We believe better policies are fair and easy to understand, accessible to all students, have student input and formal oversight, and offer prevention education, crisis intervention, and long-term counseling. SAFER has not tried to create a model policy for every campus because every campus community is unique, but these are the basic elements with which every policy should start. Students can search the database to see how their school measures up according to these criteria. Signs that a school is taking the problem seriously are a dedicated full-time staff person, mandatory prevention education for all students, and services like emergency contraception and HIV prophylaxis available on-campus.
If your college or university's policy isn't yet included, please help make this database more complete. For those who find your college's sexual assault policy in this database, but find it confusing or problematic -- such as allowing those with no training to investigate rape reports -- that's good information to have and can be a catalyst for change.
For those who are deciding what college to attend next year, or what college your child should attend, these policies provide important insight into attitudes and effectiveness related to sexual violence.
To see what can go wrong when a university has a flawed sexual assault policy, just look at the University of Iowa's handling of a report of rape by a student athlete. The findings of an independent review led to the firing of Phillip Jones, the vice president of student services, and Marcus Mills, the university's general counsel.
From The Chronicle:
Shock waves continue to buffet the University of Iowa over a case of alleged sexual assault. Sally Mason, the university’s president, met today with Iowa’s Board of Regents and apologized for the university’s handling of the alleged 2007 assault on a female student by two Iowa football players. [...]
Ms. Mason apologized to the alleged victim and her family for the university’s response. University officials followed established rules, she said, but those policies were flawed. The regents issued a resolution today directing Iowa’s public universities to conduct a comprehensive review of their procedures related to sexual assault.
Too often when a rape case has been mishandled this way, the statement that all policies were followed would be the end of the college's response. When that happens then the college is promising only more of the same.
The first report by Tom Evans issued in June essentially did just that. But a month later the victim's family's letters were made public and about a week after that the U of I regents authorized a special counsel to investigate the university's response and actions.
I encourage everyone to read the special counsel report (pdf). There are too many failures to list them all here, but one which was especially appalling was the delay in informing this rape victim that a second football player had been implicated in the rape.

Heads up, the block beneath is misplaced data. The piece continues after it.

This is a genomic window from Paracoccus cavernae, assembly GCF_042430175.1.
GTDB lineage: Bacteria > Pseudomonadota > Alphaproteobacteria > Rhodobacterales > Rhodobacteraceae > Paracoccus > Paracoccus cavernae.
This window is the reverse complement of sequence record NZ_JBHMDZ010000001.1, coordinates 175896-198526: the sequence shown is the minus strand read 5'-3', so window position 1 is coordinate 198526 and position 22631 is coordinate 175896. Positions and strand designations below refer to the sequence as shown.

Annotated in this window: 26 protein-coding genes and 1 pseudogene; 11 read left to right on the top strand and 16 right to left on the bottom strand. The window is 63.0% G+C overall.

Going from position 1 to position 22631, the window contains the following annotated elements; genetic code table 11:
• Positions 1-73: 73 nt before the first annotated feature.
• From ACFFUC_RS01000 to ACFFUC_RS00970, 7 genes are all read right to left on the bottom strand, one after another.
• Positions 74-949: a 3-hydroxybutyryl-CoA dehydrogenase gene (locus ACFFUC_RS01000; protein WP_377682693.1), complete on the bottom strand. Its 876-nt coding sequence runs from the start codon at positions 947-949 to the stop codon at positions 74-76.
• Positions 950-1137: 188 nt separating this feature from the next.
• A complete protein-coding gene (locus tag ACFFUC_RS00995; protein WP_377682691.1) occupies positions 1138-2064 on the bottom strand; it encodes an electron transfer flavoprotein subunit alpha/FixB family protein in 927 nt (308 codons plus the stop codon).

The now fired VP had the authority to remove the 2 suspects from the dorm where the victim lived and chose not to do so. He also responded inadequately to a report that the victim was being threatened by other students and failed to enforce the university's anti-retaliation policy.
The now fired general counsel placed himself in a liaison position between the university and the family of the victim which created a conflict of interest.
Only one U of I employee in a position of leadership was singled out in a completely positive way and that was Betsy Altmaier, Faculty Athletic Representative to Big Ten Conference & NCAA.
Effective policies for how sexual assault reports are handled are important, but just as important is a system which communicates clearly to all students prior to day one on campus what the school's code of conduct is regarding sexual activity. Assuming that all incoming students understand the law or ethics is a serious error on the part of administrators.
The problem of sexual violence is compounded if students use alcohol or other drugs as a tool used to suppress another student's ability to say no or to suppress a student's ability to testify with certainty about what was done to her/him when incapacitated.
These students are putting other students' lives in danger whether they are spiking drinks or pushing others to consume more than they choose to do on their own. A young man who uses his own metabolism to justify what he's pushing on a college woman may be pushing a lethal dosage.
As someone who could have died from alcohol poisoning at age 16 thanks to having booze poured down my throat, I know that the risk of death is real. If 2 compassionate bystanders hadn't taken me to the ER where my stomach was pumped, I almost certainly wouldn't be here today. So I know that the risk of death is real.
Too often bystanders decide to let someone in that condition sleep it off and that person never wakes up.
Hat tip: SAFER